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How many of you have been on a diet for a few days when a colleague comes to work selling chocolates for a fundraiser? Do you give in and buy a chocolate; it’s for a good cause after all? Or do you resist?

Impulse control: Can it be learnt?

How many of you have been on a diet for a few days when a colleague comes to work selling chocolates for a fundraiser? Do you give in and buy a chocolate; it’s for a good cause after all? Or do you resist?

Many of you will be familiar with the experiment conducted by Dr Mischel in 1965 involving four year olds and marshmallows. Mischel invited individual children into a room where a marshmallow was on the table. The man who brought the child into the room explained that he had to step out for a couple of minutes and if the child wanted to, he could eat the marshmallow. However, if he could wait and not eat the marshmallow until he returned the child would get two marshmallows.

Mischel followed the children into adult life and discovered that those children who displayed the ability to delay gratification were more socially competent, self-assertive, dependable and performed better at school as they grew older.

Other studies showed similar results: individuals who had self-control did better on a whole range of variables.

Mischel initially believed that the ability to delay gratification was a result of a certain personality type.

In a subsequent study with Albert Bandura, Mischel placed children who had not shown the ability to delay gratification in contact with adult role models who showed how to delay gratification. These adults engaged in some kind of distracting activity or put the heads down for a nap. The children who observed these adults later showed the ability to delay gratification. That is, they had learnt from their experience with the adult role models.

The implications for parents are clear. If our children display characteristics such as impulsivity, we can help them learn more beneficial ways to deal with the world. Parents can role model the appropriate behaviour and talk to their children about the strategies they used.

Two main factors seem to influence children’s and adults’ ability to delay gratification. Children and adults are more likely to delay gratification if they trust they will eventually get the better reward. That is, if they believe the person or organisation that is offering the reward is likely to follow through on the offer, they will be more inclined to hold out.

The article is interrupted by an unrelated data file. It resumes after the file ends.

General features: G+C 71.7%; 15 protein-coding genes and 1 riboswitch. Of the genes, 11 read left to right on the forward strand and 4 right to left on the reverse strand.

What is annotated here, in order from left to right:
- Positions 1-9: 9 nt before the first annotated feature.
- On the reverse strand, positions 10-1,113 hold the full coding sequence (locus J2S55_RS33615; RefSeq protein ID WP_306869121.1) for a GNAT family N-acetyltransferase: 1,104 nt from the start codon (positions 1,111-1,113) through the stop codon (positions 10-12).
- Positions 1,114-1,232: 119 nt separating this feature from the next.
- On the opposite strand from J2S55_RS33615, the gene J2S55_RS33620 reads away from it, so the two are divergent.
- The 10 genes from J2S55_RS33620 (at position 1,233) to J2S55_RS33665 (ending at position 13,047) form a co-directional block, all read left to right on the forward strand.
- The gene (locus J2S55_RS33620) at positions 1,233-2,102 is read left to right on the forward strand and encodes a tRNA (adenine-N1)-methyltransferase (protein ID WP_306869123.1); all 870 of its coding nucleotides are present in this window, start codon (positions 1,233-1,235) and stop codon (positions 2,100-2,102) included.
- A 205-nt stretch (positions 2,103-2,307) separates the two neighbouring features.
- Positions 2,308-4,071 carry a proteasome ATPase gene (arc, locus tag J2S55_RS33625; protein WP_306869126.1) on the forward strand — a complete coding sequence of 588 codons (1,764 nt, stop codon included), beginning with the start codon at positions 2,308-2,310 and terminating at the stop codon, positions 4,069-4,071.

Second, people will generally only display the delaying behaviour if they have the skills to turn what might be tedious waiting time into a more enjoyable (or at least tolerable) time. In the original experiment, children who delayed eating the marshmallow showed a range of behaviours including turning their chairs away, singing, inventing games with their hands and feet and talking to themselves to help them pass the time.

Parents can help younger children delay gratification by distracting them. Many parents find themselves doing this instinctively. They give four year old Holly, nagging for snacks just before dinner, a job to do. However, be aware that children younger than about four, generally haven’t yet developed the parts of the brain that allow them to delay gratification of their own accord.

Older children need to learn how to distract themselves by redirecting their emotions. This is more likely to happen if children understand that emotions don’t always need to be acted upon. Older children who are able to focus on the bigger picture will be able make choices that allow them to achieve their goals.

In the book Influencer, the authors contend that many social skills, including the ability to delay gratification, can be learnt. This is good news for most of us! They maintain that while we accept that practice improves performance for sport, musical performance and technical skills, few people would think to practice the skills needed to delay gratification, be a better team member, or to negotiate with a boss. They claim that with the right kind of practice, we can all learn to be socially more competent.

– Simone Wallington © 2008 Parentshop™ Pty Ltd

 

Influencer by Kerry Patterson, Joseph Grenny, David Maxfield, Ron McMillan, Al Switzler is available through Parentshop

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